Meanwhile, places with heavy renewables penetration are reaching their limits. The amount of zero-carbon electricity California generated declined by 10% over the last decade, because of less hydroelectricity from drought, and the 2011 closure of San Onofre nuclear plant, which was 9% of the state’s total electricity generation. In Germany, the total amount of electricity from renewables declined in 2021, even as overall electricity consumption rose.

California invested billions in batteries to prevent blackouts and is thus proof that batteries are no substitute for natural gas. To store just 12 hours of electricity for the U.S. would cost $1.5 trillion, notes analyst Mark Mills, in an essential new Manhattan Institute report, “and that scale of storage would still leave the nation regularly third-world dark.”

And rising energy prices, public debt, and the far higher materials requirements of renewables will make them prohibitively expensive, in many places, over the next decade. Solar and wind energy projects require roughly 300% more copper and 700% more rare earths than fossil fuels, per unit of energy. Wind, solar, and batteries require 1,000% more steel, concrete and glass; 300% more copper; and 4,200%, 2,500%, 1,900%, and 700% more lithium, graphite, nickel, and rare earths, respectively, than fossil fuels, to produce the same amount of energy, according to International Energy Agency and others.

Why is that? And what does it mean for the future of energy?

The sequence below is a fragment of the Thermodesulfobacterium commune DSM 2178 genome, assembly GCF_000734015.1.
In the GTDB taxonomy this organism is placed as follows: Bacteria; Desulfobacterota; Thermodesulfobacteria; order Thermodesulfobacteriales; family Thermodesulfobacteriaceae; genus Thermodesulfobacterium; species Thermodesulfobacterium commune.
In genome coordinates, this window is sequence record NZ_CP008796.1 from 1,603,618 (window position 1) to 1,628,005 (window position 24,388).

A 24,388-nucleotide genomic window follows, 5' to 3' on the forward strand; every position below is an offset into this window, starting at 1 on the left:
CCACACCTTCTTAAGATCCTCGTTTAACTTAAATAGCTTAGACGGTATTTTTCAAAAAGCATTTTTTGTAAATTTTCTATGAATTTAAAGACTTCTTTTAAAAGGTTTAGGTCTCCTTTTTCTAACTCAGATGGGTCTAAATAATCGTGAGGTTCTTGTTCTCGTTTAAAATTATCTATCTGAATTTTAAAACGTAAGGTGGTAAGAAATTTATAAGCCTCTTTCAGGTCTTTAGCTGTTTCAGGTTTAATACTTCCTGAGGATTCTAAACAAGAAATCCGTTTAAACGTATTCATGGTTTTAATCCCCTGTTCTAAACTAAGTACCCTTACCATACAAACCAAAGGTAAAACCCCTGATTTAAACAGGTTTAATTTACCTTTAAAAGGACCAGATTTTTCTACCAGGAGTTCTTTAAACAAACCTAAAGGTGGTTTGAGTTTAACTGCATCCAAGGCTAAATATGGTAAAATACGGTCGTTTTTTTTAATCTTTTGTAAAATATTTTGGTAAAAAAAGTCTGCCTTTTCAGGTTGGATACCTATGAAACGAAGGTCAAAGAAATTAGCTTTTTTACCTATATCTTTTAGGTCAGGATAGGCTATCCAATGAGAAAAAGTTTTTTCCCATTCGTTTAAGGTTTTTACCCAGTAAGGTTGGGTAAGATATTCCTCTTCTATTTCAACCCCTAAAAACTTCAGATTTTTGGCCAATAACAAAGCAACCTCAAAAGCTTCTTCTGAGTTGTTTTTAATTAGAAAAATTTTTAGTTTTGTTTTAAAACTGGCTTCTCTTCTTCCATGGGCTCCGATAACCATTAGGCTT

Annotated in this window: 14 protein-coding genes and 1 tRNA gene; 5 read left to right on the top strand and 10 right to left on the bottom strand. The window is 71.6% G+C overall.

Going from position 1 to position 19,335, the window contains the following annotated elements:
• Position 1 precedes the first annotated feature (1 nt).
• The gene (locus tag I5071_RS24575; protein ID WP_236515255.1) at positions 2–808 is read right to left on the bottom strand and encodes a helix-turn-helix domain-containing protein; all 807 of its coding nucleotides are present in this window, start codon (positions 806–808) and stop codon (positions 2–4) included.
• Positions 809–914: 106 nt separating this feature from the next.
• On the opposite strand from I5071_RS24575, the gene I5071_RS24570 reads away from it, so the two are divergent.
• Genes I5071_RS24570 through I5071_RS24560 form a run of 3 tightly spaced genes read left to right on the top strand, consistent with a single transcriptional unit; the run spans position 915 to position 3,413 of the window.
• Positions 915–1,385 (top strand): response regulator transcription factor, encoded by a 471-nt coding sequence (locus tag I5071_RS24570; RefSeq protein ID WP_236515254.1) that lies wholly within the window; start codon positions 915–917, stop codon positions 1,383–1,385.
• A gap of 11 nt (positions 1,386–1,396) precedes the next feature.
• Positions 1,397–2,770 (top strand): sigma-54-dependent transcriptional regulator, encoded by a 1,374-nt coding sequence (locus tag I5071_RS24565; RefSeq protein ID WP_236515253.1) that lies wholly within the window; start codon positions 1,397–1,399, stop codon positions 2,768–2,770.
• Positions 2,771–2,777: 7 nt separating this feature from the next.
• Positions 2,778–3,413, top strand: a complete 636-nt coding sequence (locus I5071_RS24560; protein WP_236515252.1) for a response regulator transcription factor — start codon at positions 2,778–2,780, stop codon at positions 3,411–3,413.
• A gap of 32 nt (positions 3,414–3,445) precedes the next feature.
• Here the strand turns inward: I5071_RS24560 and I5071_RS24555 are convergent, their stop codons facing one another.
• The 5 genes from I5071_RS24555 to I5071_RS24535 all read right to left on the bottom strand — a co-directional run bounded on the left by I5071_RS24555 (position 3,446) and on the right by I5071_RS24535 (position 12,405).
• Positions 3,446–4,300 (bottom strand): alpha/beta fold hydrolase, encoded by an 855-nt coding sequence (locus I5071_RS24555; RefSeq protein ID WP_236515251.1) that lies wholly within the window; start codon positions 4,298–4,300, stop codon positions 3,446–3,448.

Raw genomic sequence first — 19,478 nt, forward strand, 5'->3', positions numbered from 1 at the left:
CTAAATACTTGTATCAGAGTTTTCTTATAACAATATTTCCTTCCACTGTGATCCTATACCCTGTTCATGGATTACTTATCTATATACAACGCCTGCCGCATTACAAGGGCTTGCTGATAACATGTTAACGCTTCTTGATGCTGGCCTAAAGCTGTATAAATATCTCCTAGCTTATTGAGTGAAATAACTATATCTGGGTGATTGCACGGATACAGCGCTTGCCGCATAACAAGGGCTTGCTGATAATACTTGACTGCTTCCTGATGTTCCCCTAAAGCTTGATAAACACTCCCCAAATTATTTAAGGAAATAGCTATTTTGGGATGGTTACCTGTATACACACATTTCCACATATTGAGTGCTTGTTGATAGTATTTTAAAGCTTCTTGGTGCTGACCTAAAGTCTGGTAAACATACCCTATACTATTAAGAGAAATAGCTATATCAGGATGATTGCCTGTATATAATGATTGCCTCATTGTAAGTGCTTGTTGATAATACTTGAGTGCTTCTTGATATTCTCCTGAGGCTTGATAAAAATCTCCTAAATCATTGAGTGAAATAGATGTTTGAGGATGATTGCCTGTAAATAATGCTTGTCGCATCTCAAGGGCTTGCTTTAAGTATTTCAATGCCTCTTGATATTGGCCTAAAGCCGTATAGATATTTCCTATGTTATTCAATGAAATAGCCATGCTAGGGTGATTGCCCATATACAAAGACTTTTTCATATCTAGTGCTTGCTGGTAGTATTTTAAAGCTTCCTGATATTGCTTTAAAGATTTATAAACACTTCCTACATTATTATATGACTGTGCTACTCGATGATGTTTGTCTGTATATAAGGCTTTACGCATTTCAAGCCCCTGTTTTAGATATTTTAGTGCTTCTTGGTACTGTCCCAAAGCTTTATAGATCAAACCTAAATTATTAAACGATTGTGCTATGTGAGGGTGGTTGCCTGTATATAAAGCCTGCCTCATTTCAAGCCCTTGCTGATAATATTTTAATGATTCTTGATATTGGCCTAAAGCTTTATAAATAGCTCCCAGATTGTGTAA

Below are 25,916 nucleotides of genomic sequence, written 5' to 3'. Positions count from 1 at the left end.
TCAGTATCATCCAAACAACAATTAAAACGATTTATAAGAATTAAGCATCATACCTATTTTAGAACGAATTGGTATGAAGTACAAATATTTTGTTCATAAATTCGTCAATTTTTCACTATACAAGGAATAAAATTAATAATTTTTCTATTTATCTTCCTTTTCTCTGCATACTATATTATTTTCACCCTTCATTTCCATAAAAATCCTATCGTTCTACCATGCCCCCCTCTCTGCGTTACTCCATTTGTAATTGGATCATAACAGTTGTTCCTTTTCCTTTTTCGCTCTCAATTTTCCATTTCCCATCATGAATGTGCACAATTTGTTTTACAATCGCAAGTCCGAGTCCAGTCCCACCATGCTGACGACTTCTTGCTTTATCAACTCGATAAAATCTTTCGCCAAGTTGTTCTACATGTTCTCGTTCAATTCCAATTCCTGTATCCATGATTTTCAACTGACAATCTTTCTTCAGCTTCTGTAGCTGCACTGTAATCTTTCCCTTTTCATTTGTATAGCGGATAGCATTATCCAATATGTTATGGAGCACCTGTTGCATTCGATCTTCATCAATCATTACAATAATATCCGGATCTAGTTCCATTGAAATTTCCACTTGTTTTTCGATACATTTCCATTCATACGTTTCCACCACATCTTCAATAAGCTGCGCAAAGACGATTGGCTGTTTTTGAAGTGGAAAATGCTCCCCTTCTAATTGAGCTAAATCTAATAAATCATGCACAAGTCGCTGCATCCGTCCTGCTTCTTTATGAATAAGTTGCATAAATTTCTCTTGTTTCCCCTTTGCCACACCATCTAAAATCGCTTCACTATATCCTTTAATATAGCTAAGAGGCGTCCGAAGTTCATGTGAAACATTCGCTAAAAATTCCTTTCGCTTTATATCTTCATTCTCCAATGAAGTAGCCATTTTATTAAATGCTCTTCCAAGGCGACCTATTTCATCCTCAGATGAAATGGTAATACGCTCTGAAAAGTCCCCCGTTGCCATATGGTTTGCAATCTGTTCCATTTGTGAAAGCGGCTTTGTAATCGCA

Yesterday, 40 CEOs of European metal companies warned of the “existential threat” to their industries due to energy shortages and the "extra raw materials needed to shift away from fossil fuels.” They noted that “50% of the EU’s aluminum and zinc capacity has already been forced offline due to the crisis….Producers face electricity and gas costs over ten times higher than last year, far exceeding the sales price for their products. We know from experience that once a plant is closed it very often becomes a permanent situation, as re-opening implies significant uncertainty and cost.” [My emphasis]

What about simply sourcing materials from China? China’s market share of renewables and EV minerals is already twice OPEC’s share of oil, notes Mills, drawing on data from the IEA and others. The U.S. is dependent on imports for 100% of 17 renewables and EV-critical minerals; for 28 others, imports account for more than 50% of domestic demand. China already dominates solar and battery production. Minerals are 60%–70% of the cost to produce solar panels and lithium batteries.